PRESS RELEASE: 29 August 2018

 

For immediate distribution

 

CIVIL UNION AMENDMENT BILL – PARLY ON COLLISION COURSE WITH CONCOURT

On Tuesday, 28th August 2018, the Parliamentary Portfolio Committee on Home Affairs adopted a motion of desirability for the Civil Union Amendment Bill as proposed by COPE MP Deidre Carter.

The intention of this Bill is to remove the conscientious objection clause (section 6 of the Civil Union Act, 2006) which allows State-employed marriage officers to be exempted – on grounds of their conscience, religion and belief – from solemnising same-sex unions.

The proposed removal of this clause is in direct conflict with the Constitutional Court’s statement in Minister of Home Affairs v Fourie (the case which legalised same-sex marriage in 2005).  This landmark judgement precipitated the drafting and passing into law of the Civil Union Act, but it specifically stated that “the principle of reasonable accommodation could be applied by the state to ensure that civil marriage officers who had sincere religious objections to officiating at same sex marriages would not themselves be obliged to do so if this resulted in a violation of their conscience”.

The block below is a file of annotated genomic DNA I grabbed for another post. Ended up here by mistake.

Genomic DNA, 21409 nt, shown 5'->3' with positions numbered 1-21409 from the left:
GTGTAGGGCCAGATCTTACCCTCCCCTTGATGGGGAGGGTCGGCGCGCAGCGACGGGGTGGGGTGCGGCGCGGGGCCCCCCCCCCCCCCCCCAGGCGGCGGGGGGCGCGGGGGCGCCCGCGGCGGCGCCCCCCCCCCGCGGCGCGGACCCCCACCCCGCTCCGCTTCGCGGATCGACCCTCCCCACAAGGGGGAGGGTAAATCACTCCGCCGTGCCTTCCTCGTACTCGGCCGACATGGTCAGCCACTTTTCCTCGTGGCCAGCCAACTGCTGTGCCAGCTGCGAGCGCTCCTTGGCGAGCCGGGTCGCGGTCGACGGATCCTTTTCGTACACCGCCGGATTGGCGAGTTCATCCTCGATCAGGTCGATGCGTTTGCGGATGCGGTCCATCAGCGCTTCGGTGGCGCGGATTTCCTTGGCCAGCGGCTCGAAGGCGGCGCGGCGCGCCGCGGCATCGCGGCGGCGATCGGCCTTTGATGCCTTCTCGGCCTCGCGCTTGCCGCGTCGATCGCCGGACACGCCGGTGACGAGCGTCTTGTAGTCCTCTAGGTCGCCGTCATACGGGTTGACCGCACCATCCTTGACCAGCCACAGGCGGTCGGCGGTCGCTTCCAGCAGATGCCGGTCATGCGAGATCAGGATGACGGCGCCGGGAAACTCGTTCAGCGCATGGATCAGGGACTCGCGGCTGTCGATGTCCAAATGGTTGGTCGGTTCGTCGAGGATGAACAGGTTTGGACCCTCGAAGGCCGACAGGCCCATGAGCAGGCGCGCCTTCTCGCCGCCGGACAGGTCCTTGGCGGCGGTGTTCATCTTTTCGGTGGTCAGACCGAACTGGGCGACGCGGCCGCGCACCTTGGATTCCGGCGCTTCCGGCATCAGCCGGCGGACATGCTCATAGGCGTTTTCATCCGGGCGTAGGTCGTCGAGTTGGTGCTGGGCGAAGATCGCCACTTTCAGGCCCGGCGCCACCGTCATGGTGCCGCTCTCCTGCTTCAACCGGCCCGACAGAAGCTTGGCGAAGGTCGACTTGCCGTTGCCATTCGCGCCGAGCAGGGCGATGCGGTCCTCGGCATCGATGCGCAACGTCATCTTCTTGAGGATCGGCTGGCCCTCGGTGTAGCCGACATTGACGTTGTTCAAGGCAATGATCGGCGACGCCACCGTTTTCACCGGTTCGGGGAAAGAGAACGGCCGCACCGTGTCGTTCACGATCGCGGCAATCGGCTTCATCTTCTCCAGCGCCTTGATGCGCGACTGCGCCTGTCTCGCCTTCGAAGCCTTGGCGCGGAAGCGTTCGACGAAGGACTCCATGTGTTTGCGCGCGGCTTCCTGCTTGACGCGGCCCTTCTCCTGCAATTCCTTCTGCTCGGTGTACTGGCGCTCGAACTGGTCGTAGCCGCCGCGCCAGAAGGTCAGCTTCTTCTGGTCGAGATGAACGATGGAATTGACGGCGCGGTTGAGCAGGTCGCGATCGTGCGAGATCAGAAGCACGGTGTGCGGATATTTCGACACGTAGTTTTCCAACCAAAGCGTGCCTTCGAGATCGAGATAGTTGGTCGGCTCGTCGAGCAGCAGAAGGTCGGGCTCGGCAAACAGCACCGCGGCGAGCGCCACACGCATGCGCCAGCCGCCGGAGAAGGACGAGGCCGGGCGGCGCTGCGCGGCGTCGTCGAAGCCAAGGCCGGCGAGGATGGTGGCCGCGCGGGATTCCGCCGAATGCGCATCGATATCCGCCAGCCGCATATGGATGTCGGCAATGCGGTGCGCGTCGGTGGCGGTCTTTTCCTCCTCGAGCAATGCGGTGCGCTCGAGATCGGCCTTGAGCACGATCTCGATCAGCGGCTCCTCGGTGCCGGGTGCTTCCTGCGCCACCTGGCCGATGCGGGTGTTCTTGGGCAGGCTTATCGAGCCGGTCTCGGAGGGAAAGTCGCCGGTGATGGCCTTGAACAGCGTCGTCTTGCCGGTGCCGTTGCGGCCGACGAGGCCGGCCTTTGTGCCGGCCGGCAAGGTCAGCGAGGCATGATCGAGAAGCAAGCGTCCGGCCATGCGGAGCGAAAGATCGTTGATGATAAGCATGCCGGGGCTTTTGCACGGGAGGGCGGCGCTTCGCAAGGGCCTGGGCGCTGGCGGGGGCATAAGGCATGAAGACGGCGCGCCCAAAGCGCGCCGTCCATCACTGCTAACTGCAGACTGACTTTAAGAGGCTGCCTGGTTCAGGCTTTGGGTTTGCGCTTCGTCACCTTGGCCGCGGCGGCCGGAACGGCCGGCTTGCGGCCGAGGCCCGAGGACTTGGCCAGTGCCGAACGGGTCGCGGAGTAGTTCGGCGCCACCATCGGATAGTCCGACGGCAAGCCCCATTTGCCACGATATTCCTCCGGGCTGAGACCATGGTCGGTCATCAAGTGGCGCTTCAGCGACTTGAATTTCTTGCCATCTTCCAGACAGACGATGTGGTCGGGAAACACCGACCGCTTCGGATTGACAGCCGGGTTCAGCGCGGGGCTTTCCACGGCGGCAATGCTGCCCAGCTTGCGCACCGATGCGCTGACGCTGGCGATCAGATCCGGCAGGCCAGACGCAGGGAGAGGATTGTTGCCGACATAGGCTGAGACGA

Explaining the dangers of the Bill, FOR SA’s Legal Counsel, Adv Nadene Badenhorst, commented as follows: “Parliament’s support for the removal of section 6, which Parliament itself specifically wrote into law as a direct result of the Constitutional Court’s recommendation, is a severe infringement of State-employed marriage officers’ constitutional rights to dignity and religious freedom. The removal of section 6 will  effectively force these employees to choose between obeying their faith (with potential eternal consequences if they do not), and obeying the law (and potentially suffering disciplinary and/or other punitive sanctions if they do not).”

As such, the removal of the conscientious objections clause could potentially see Parliament face another constitutional challenge in the event that the Bill is passed into law.

This is a case of a practical problem calling for practical solutions”, says FOR SA’s Executive Director, Michael Swain. “Where there are not enough marriage officers whose conscience allows them to solemnise same-sex unions, the Department of Home Affairs should consider the preferred hiring of persons who do not have such conscientious objections.  The last thing Parliament should be considering is the violation of State employees’ rights to conscience, religion and belief, which it has a Constitutional duty to respect, protect and promote”.

 

ENDS.

 

For more information, contact:

Michael Swain

Executive Director, FOR SA

Email: Michael.swain@forsa.org.za

Cell: 072 270 1217